If England thought their tour could not get any worse after two months without a victory, they were wrong. Kevin Pietersen, the one batsman who had challenged the Australia bowlers throughout the Ashes and in the first one-day match, is flying home with a broken rib, further reducing England's chances of breaking their winless streak.
Pietersen was on 73 when he advanced down the wicket to a short ball from Glenn McGrath and missed his attempted pull. The ball cannoned into his ribs and after a couple of minutes of regaining his breath and attention from the physiotherapist, he batted on to reach 82.
But in one last show of determination, a clearly uncomfortable Pietersen fought the pain to face questions about his tour-ending injury. Sitting in an awkward, rigidly upright position and speaking softly, Pietersen described his feelings at missing out on the chance to help England fight back in the CB Series. "Distraught. Absolutely distraught," Pietersen said. "It's not how I planned it out. I'm just distraught to be leaving this trip without any victories."
Although the official word was the fracture would keep him out for five to six weeks, Pietersen was hopeful of recovering faster and insisted there was no chance it would keep from playing in the World Cup. "I just have to bide my time," he said, "but I'm a pretty quick healer and I'll get myself as fit as I can as quick as I can."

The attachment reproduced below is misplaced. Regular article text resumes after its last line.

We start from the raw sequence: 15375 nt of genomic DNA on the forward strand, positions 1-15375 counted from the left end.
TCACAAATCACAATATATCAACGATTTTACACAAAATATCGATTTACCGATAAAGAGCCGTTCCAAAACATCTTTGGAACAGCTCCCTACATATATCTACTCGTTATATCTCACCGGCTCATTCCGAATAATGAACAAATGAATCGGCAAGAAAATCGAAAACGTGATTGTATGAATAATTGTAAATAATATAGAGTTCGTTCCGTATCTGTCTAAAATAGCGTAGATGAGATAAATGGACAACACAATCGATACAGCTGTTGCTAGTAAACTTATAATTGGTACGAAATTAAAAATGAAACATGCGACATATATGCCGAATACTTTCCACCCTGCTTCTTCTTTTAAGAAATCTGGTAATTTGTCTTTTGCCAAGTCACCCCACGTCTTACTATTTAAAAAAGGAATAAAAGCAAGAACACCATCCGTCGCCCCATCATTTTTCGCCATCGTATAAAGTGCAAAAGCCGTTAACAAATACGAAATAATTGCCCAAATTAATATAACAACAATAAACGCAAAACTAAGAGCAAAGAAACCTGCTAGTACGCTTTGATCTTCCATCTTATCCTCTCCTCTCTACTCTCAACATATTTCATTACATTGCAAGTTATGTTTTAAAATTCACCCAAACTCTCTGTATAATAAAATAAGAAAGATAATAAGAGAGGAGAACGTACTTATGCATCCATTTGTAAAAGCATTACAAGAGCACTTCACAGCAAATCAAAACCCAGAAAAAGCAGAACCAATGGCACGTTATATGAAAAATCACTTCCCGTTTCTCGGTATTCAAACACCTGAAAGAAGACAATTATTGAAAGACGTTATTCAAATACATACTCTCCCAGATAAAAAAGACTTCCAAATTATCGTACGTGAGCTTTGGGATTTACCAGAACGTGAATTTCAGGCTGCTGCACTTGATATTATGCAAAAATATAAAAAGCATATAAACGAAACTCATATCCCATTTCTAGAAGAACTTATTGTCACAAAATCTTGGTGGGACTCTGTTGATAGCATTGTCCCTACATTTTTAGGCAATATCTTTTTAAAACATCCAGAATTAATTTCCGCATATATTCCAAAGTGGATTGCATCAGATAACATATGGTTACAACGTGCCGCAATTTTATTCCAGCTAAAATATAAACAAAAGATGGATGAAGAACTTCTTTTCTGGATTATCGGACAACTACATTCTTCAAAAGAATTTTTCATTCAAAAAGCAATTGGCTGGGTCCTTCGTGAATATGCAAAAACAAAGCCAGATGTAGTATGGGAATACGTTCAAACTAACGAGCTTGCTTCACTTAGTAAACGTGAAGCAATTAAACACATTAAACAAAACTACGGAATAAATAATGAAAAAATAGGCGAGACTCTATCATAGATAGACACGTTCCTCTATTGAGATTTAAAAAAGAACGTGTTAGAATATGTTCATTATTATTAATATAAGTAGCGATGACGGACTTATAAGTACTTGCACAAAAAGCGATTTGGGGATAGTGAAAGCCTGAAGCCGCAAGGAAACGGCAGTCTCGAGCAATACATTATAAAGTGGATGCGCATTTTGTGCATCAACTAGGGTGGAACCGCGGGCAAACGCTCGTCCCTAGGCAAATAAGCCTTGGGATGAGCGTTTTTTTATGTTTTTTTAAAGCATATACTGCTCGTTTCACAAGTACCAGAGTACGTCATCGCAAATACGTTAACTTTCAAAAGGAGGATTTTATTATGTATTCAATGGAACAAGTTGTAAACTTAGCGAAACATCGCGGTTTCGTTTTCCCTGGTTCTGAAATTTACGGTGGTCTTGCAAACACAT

Pietersen added that, although he had been hit several times in the ribs, this parting shot from McGrath hurt the most. "When it hit me I couldn't breathe for a couple of minutes and I knew it was a little bit more serious than the previous times. It restricted my breathing and strokeplay."
But asked the injury might prompt him to rethink his tactic of charging fast bowlers, Pietersen's reply was blunt and emphatic. "I don't think it'll stop me in the future." He even spoke to McGrath on the field at the end of the game to thank him for the challenge he had presented during the Ashes.
Although Pietersen's part in the England show is over for now, he was confident the team could push on without him and even had the temerity to suggest England would be a threat to Australia in the World Cup. "It's not a one-dimensional team at all and I'm sure the guys who take my spot will do a great job," he said. "If we can pick up little key things that improve our game 10, 15, 20% ... the World Cup is a knockout competition."